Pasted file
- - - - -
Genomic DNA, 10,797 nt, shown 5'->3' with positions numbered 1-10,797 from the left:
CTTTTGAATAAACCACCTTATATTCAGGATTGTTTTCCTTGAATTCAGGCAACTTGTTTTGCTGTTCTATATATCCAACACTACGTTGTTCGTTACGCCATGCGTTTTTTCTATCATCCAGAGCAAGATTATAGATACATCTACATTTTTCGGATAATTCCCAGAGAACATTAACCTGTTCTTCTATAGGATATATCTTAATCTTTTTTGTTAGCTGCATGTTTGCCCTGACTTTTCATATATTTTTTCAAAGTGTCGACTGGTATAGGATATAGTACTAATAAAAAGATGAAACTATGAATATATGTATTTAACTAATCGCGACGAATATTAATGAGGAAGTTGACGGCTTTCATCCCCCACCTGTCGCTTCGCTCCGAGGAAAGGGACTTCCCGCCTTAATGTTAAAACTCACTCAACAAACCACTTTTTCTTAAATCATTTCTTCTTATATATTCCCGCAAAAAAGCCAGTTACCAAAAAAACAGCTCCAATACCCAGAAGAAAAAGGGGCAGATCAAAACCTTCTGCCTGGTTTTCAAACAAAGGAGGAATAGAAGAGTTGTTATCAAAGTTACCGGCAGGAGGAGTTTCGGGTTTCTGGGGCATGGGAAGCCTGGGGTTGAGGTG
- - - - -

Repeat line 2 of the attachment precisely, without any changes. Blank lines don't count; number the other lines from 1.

CTTTTGAATAAACCACCTTATATTCAGGATTGTTTTCCTTGAATTCAGGCAACTTGTTTTGCTGTTCTATATATCCAACACTACGTTGTTCGTTACGCCATGCGTTTTTTCTATCATCCAGAGCAAGATTATAGATACATCTACATTTTTCGGATAATTCCCAGAGAACATTAACCTGTTCTTCTATAGGATATATCTTAATCTTTTTTGTTAGCTGCATGTTTGCCCTGACTTTTCATATATTTTTTCAAAGTGTCGACTGGTATAGGATATAGTACTAATAAAAAGATGAAACTATGAATATATGTATTTAACTAATCGCGACGAATATTAATGAGGAAGTTGACGGCTTTCATCCCCCACCTGTCGCTTCGCTCCGAGGAAAGGGACTTCCCGCCTTAATGTTAAAACTCACTCAACAAACCACTTTTTCTTAAATCATTTCTTCTTATATATTCCCGCAAAAAAGCCAGTTACCAAAAAAACAGCTCCAATACCCAGAAGAAAAAGGGGCAGATCAAAACCTTCTGCCTGGTTTTCAAACAAAGGAGGAATAGAAGAGTTGTTATCAAAGTTACCGGCAGGAGGAGTTTCGGGTTTCTGGGGCATGGGAAGCCTGGGGTTGAGGTG